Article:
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International Journal of Mathematics and Mathematical Sciences
Volume 2012, Article ID 528570, 10 pages
http://dx.doi.org/10.1155/2012/528570
Research Article

Neighborhoods of Certain Multivalently Analytic Functions

Civil Aviation College, Kocaeli University, Arslanbey Campus, 41285 İzmit-Kocaeli, Turkey

Received 28 March 2012; Accepted 16 May 2012

Academic Editor: Hernando Quevedo

Copyright © 2012 Serap Bulut. This is an open access article distributed under the Creative Commons Attribution License, which permits unrestricted use, distribution, and reproduction in any medium, provided the original work is properly cited.

Abstract

We introduce and investigate two new general subclasses of multivalently analytic functions of complex order by making use of the familiar convolution structure of analytic functions. Among the various results obtained here for each of these function classes, we derive the coefficient bounds, distortion inequalities, and other interesting properties and characteristics for functions belonging to the classes introduced here.

1. Introduction and Definitions

Let =(,) be the set of real numbers, and let be the set of complex numbers, ={1,2,3,}=0{0},={1}={2,3,4,}.(1.1)

Let 𝒯𝑝 denote the class of functions of the form 𝑓(𝑧)=𝑧𝑝𝑗=𝑘𝑎𝑗𝑧𝑗𝑝<𝑘;𝑎𝑗,0(𝑗𝑘);𝑘,𝑝(1.2) which are analytic and 𝑝-valent in the open unit disk 𝕌={𝑧𝑧,|𝑧|<1}.(1.3)

Denote by 𝑓𝑔 the Hadamard product (or convolution) of the functions 𝑓 and 𝑔, that is, if 𝑓 is given by (1.2) and 𝑔 is given by 𝑔(𝑧)=𝑧𝑝+𝑗=𝑘𝑏𝑗𝑧𝑗𝑝<𝑘;𝑏𝑗,0(𝑗𝑘);𝑘,𝑝(1.4) then (𝑓𝑔)(𝑧)=𝑧𝑝𝑗=𝑘𝑎𝑗𝑏𝑗𝑧𝑗=(𝑔𝑓)(𝑧).(1.5)

In [1], the author defined the following general class.

Definition 1.1. Let the function 𝑓𝒯𝑝. Then we say that 𝑓 is in the class 𝒮𝑔(𝑝,𝑘,𝜆,𝜇,𝑏,𝛽,𝑚,𝑛) if it satisfies the condition |||||1𝑏𝑧𝑛𝜆,𝜇𝑔(𝑚+𝑛)(𝑧)𝜆,𝜇𝑔(𝑚)(𝑧)(𝑝𝑚)𝑛|||||<𝛽,𝑚+𝑛<𝑝<𝑘;𝑝,𝑛;𝑚0;𝑏{0};0𝜇𝜆1;0<𝛽1;𝑧𝕌(1.6) where 𝜆,𝜇(𝑧)=𝜆𝜇𝑧2𝑓(𝑧)+(𝜆𝜇)𝑧𝑓(𝑧)+(1𝜆+𝜇)𝑓(𝑧),(1.7)𝑔 is given by (1.4), and (𝜈)𝑛 denotes the falling factorial defined as follows: (𝜈)0𝜈0,=1=(𝜈)𝑛𝜈𝑛=𝜈(𝜈1)(𝜈𝑛+1)=𝑛!(𝑛).(1.8)

Various special cases of the class 𝒮𝑔(𝑝,𝑘,𝜆,𝜇,𝑏,𝛽,𝑚,𝑛) were considered by many earlier researchers on this topic of geometric function theory. For example, 𝒮𝑔(𝑝,𝑘,𝜆,𝜇,𝑏,𝛽,𝑚,𝑛) reduces to the function class(i)𝒮𝑛𝑔(𝑝,𝜆,𝑏,𝛽) for 𝑚=0, 𝑛=1, and 𝜇=0, studied by Mostafa and Aouf [2],(ii)𝒮𝑔(𝑝,𝑘,𝑏,𝑚,𝑛) for 𝜆=𝜇=0, and 𝛽=1, studied by Srivastava et al. [3],(iii)𝒮𝑔(𝑝,𝑛,𝑏,𝑚) for 𝑛=1, 𝜆=𝜇=0, and 𝛽=1, studied by Prajapat et al. [4],(iv)𝒮𝑛,𝑝(𝑔;𝜆,𝜇,𝛼) for 𝑚=0, 𝑛=1, 𝛽=1, and 𝑏=𝑝(1𝛼)(0𝛼<1), studied by Srivastava and Bulut [5],(v)𝒯𝒮𝑔(𝑝,𝑚,𝛼) for 𝑚=0, 𝑛=1, 𝜆=𝜇=0, 𝛽=1, and 𝑏=𝑝(1𝛼)(0𝛼<1), studied by Ali et al. [6].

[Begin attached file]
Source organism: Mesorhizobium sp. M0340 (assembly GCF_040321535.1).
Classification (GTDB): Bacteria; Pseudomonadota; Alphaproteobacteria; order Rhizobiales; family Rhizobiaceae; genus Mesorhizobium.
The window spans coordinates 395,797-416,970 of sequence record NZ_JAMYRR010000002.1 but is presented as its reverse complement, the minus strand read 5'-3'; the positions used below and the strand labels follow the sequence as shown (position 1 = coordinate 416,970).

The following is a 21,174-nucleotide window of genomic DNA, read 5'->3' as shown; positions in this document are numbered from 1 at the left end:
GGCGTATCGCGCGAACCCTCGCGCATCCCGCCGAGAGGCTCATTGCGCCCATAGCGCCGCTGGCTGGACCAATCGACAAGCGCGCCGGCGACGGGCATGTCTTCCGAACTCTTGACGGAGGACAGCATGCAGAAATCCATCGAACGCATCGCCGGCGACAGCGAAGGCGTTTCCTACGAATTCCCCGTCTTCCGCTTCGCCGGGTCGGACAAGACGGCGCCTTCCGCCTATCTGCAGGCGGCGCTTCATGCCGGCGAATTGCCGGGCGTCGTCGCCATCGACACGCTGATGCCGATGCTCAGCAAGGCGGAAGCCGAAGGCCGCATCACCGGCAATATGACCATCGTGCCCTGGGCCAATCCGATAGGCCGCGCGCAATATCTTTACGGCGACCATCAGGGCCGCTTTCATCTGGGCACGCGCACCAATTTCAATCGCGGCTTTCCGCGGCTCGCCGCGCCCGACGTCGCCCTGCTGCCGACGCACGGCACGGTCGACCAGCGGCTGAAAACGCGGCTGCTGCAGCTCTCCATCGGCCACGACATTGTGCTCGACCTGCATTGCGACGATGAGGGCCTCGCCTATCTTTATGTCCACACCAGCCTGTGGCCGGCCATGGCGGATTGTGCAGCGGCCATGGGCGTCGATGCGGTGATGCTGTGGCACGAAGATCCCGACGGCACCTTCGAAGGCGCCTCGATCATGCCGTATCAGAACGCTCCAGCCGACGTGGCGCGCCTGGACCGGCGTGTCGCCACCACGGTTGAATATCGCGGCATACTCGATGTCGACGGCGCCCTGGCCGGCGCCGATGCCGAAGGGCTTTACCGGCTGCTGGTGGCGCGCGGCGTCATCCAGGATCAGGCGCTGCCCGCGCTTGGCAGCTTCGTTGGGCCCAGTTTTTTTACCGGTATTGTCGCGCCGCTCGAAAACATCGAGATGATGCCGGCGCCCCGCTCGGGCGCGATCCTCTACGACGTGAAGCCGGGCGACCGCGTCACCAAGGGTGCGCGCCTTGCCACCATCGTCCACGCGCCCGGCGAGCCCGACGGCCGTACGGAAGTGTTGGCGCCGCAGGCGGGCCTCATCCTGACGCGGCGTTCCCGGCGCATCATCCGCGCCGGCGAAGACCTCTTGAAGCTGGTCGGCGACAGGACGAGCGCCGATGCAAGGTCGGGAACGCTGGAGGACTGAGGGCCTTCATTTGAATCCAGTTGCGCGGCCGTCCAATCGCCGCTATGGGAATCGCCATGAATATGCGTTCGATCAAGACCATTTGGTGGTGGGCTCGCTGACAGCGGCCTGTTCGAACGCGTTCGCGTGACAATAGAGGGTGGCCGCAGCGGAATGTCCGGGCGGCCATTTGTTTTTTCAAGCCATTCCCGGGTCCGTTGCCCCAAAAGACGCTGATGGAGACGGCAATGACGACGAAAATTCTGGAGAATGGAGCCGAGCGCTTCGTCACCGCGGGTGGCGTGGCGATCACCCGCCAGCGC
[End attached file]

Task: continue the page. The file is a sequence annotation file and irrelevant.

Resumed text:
Definition 1.2. Let the function 𝑓𝒯𝑝. Then we say that 𝑓 is in the class 𝒦𝑔(𝑝,𝑘,𝜆,𝜇,𝑏,𝛽,𝑚,𝑛;𝑞,𝑢) if it satisfies the following nonhomogenous Cauchy-Euler differential equation (see, e.g., [7, page 1360, Equation (9)] and [5, page 6512, Equation (1.9)]): 𝑧𝑞𝑑𝑞𝑤𝑑𝑧𝑞+𝑞1(𝑢+𝑞1)𝑧𝑞1𝑑𝑞1𝑤𝑑𝑧𝑞1𝑞𝑞𝑤++𝑞1𝜀=0(𝑢+𝜀)=(𝑧)𝑞1𝜀=0(𝑢+𝜀+𝑝),(1.9) where 𝑤=𝑓(𝑧)𝒯𝑝;𝒮𝑔(𝑝,𝑘,𝜆,𝜇,𝑏,𝛽,𝑚,𝑛);𝑞,𝑢(𝑝,).(1.10)

Setting 𝑚=0, 𝑛=1, 𝜇=0, and 𝑞=2 in Definition 1.2, we have the special class introduced by Mostafa and Aouf [2].

Following the works of Goodman [8] and Ruscheweyh [9] (see also [10, 11]), Altıntaş [12] defined the 𝛿-neighborhood of a function 𝑓𝒯(𝑝) by 𝒩𝛿𝑘(𝑓)=𝒯𝑝(𝑧)=𝑧𝑝𝑗=𝑘𝑐𝑗𝑧𝑗,𝑗=𝑘𝑗||𝑎𝑗𝑐𝑗||.𝛿(1.11)

It follows from the definition (1.11) that if 𝑒(𝑧)=𝑧𝑝(𝑝),(1.12) then 𝒩𝛿𝑘(𝑒)=𝒯𝑝(𝑧)=𝑧𝑝𝑗=𝑘𝑐𝑗𝑧𝑗,𝑗=𝑘𝑗||𝑐𝑗||.𝛿(1.13)

The main object of this paper is to investigate the various properties and characteristics of functions belonging to the above-defined classes 𝒮𝑔(𝑝,𝑘,𝜆,𝜇,𝑏,𝛽,𝑚,𝑛),𝒦𝑔(𝑝,𝑘,𝜆,𝜇,𝑏,𝛽,𝑚,𝑛;𝑞,𝑢).(1.14) Apart from deriving coefficient bounds and distortion inequalities for each of these classes, we establish several inclusion relationships involving the 𝛿-neighborhoods of functions belonging to the general classes which are introduced above.

2. Coefficient Bounds and Distortion Theorems

Lemma 2.1 (see [1]). Let the function 𝑓𝒯𝑝 be given by (1.2). Then 𝑓 is in the class 𝒮𝑔(𝑝,𝑘,𝜆,𝜇,𝑏,𝛽,𝑚,𝑛) if and only if 𝑗=𝑘(𝑗)𝑚(𝑗𝑚)𝑛(𝑝𝑚)𝑛||𝑏||+𝛽𝜓(𝑗)𝑎𝑗𝑏𝑗||𝑏||(𝛽𝑝)𝑚𝜓(𝑝),𝑚+𝑛<𝑝<𝑘;𝑝,𝑛;𝑚0,;𝑏{0};0<𝛽1;𝑧𝕌(2.1) where 𝜓(𝑠)=(𝑠1)(𝜆𝜇𝑠+𝜆𝜇)+1(0𝜇𝜆1).(2.2)

Remark 2.2. If we set 𝑚=0, 𝑛=1, and 𝜇=0 in Lemma 2.1, then we have [2, Lemma 1].

Lemma 2.3 (See[1]). Let the function 𝑓𝒯𝑝 given by (1.2) be in the class 𝒮𝑔(𝑝,𝑘,𝜆,𝜇,𝑏,𝛽,𝑚,𝑛). Then, for 𝑏𝑗𝑏𝑘(𝑗𝑘), one has 𝑗=𝑘𝑎𝑗𝛽||𝑏||(𝑝)𝑚𝜓(𝑝)(𝑘)𝑚(𝑘𝑚)𝑛(𝑝𝑚)𝑛||𝑏||+𝛽𝜓(𝑘)𝑏𝑘,(2.3)𝑗=𝑘𝑗𝑎𝑗||𝑏||(𝑘𝑚)!𝛽(𝑝)𝑚𝜓(𝑝)(𝑘1)!(𝑘𝑚)𝑛(𝑝𝑚)𝑛||𝑏||+𝛽𝜓(𝑘)𝑏𝑘||𝑏||,𝑝>(2.4) where 𝜓 is defined by (2.2).

Remark 2.4. If we set 𝑚=0, 𝑛=1, and 𝜇=0 in Lemma 2.3, then we have [2, Lemma  2].

The distortion inequalities for functions in the class 𝒮𝑔(𝑝,𝑘,𝜆,𝜇,𝑏,𝛽,𝑚,𝑛) are given by the following Theorem 2.5.